Keeping Co-Morbidities at Arm’s Length
- By Laurie Watanabe
- May 13, 2008
When we talk about seating and positioning, we tend to think about big-ticket items, such as wheelchairs and tilt systems. But for clients who need postural support, details such as elbow and shoulder positioning also can be critical.
The Comfort Company’s EAD (elevating, articulating and depth-adjustment) armrest hardware seeks to provide the adjustability to meet a variety of positioning needs. The prototype hardware was demonstrated at the 2008 International
Seating Symposium in Vancouver, British Columbia, and will be available in October.
EAD was born, says Comfort Company Product Engineer David Cramer, from his sales team’s observations: “They were saying, ‘We need a hardware system that can mount to all of our different pads, can do elevating, can do depth-adjustment and all those things… not a new idea in the marketplace, but we need to come out with one that’s better.’”
Cramer’s next question: What did “better” mean? Cramer said he met with therapists in order to research issues related to the arms and shoulders of patients who have multiple sclerosis, stroke, cerebral palsy or other mobility-related conditions.
His findings: “There’s a lot of problems with shoulders and arms. So my ultimate goal was to create armrest hardware that could be easily adjusted and meet various health and physical requirements.”
Such hardware, Cramer says, can benefit patients with a range of mobility challenges. “Often, users suffer from edema, contracture, loss of memory, shoulder subluxation, trunk control, limited range of motion and many safety concerns,” he says. As an example, he notes, “Stroke patients need to have the armrest pad adjusted to maintain the correct pressure on the shoulder joint to prevent subluxation (dislocation) of the humeral head, which can lead to irreversible damage. Many stroke patients need their arm to be in their field of view as a cognitive reminder of its existence. This helps prevent damage from door frames and falling into the wheelchair wheels.”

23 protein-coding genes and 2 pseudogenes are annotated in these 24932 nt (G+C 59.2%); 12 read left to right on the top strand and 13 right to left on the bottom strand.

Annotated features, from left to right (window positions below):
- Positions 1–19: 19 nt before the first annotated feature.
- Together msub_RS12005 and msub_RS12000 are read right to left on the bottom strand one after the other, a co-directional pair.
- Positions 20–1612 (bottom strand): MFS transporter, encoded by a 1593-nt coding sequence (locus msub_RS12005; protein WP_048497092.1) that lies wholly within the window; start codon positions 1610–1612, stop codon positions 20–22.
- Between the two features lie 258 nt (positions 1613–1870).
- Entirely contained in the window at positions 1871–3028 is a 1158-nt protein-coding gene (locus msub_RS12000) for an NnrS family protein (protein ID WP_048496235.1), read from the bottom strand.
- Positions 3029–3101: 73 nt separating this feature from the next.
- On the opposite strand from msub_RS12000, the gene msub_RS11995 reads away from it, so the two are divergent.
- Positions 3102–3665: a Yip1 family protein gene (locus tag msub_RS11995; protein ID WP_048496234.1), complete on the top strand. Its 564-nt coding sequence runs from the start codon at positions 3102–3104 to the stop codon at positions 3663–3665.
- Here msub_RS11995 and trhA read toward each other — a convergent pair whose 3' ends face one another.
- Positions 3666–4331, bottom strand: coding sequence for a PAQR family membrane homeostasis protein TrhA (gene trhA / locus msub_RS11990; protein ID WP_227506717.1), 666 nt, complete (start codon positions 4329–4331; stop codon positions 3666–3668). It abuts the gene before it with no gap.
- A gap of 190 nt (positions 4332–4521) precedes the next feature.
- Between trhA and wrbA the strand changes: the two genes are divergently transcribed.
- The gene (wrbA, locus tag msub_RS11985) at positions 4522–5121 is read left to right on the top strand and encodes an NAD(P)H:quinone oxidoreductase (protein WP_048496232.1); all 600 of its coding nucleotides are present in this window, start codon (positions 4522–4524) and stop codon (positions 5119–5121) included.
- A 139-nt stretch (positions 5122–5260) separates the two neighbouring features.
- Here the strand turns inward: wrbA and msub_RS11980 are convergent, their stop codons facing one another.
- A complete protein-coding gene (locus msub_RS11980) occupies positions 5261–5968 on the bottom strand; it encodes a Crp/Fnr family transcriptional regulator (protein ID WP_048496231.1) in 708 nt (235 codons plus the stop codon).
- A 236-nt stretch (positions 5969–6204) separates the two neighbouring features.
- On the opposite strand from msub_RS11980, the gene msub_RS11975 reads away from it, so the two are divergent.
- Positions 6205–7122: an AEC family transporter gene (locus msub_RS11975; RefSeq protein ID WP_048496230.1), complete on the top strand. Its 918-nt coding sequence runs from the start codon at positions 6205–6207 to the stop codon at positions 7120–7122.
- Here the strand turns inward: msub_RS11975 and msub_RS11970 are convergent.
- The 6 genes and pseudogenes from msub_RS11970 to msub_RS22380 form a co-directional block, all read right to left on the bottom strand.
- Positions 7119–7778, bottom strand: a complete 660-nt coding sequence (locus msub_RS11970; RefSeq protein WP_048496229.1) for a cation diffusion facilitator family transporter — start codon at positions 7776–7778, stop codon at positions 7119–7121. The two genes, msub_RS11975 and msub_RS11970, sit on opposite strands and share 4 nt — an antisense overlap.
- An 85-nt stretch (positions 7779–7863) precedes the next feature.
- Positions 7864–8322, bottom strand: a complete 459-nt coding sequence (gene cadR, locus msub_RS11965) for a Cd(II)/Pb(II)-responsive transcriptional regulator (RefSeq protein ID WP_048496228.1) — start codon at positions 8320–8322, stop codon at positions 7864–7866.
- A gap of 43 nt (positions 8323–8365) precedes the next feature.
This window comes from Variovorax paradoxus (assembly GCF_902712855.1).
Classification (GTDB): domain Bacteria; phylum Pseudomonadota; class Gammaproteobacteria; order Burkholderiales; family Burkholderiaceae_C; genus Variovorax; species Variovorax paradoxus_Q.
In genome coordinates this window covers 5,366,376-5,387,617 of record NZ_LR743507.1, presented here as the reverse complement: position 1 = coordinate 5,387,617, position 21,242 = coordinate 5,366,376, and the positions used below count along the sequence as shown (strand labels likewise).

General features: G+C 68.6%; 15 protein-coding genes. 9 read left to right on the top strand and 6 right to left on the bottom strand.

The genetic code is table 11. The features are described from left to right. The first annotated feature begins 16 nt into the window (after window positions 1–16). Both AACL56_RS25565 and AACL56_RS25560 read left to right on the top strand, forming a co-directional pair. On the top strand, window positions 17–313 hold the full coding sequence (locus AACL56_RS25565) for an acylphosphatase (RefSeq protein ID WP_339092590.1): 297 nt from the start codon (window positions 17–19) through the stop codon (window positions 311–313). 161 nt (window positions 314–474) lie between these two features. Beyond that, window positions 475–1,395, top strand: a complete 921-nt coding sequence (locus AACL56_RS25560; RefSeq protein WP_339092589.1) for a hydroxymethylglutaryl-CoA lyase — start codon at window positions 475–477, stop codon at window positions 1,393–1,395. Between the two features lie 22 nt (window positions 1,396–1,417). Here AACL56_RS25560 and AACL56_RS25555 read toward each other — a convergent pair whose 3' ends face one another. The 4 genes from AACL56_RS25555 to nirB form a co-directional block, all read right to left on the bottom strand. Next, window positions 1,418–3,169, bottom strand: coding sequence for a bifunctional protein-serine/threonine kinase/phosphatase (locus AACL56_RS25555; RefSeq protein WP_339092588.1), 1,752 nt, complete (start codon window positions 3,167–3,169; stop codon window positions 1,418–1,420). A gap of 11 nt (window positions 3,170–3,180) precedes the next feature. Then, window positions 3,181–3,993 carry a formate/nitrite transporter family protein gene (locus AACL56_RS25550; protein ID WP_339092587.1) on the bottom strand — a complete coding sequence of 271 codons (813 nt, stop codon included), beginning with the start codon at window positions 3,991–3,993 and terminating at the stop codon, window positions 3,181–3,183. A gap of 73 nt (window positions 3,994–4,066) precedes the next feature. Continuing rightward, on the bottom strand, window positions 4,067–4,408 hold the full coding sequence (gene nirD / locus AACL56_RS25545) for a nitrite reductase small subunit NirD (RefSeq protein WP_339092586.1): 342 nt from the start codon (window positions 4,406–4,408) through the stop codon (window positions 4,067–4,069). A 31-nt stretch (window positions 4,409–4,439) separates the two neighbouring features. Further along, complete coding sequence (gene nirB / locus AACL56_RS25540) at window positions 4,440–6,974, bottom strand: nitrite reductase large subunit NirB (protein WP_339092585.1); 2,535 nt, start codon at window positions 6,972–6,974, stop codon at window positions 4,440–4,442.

EAD’s adjustability is considerable.
“The EAD armrest hardware elevates between horizontal and vertical in 10-degree increments, articulates inwards or outwards in 10-degree increments, and slides both forward and laterally four inches,” Cramer says. “The elevating feature is done about an axis located just under the elbow. When the adjustment is made, the palm and forearm are elevated, while the elbow remains stationary. This is important: If the adjustment is made forward of the elbow, the elbow would drop as the palm is elevated, increasing the risk of subluxation and shoulder girdle misalignment.
“The articulating feature is done about the same axis as the user’s humerus. If this adjustment is made forward of the humerus, it will cause the elbow to flare away from the user, again increasing the risk of subluxation and shoulder girdle misalignment.”
Cramer says the EAD hardware is easy to adjust, and durable once adjustments are made.
“The elevating and articulating adjustments are made by the loosening of toggles, which disengage 36 mating gear teeth,” he notes. “When the gear teeth are engaged, a very strong connection is made that will not wiggle or break.”
Adjustments can be made from the outside of the chair, so clients can stay seated during the process (and so their personal space is respected).
EAD hardware — Medicare-coded E1028, Cramer says — clamps onto canes measuring 5/8 inches to 1 1/4 inches in diameter, to further ensure it meets a range of client needs. That’s another detail sure to be appreciated by suppliers looking to control their inventory.The Comfort Company
851 Bridger Drive
Bozeman, MT 59715
This article originally appeared in the May 2008 issue of HME Business.
Laurie Watanabe is the editor of Mobility Management. She can be reached at email@example.com.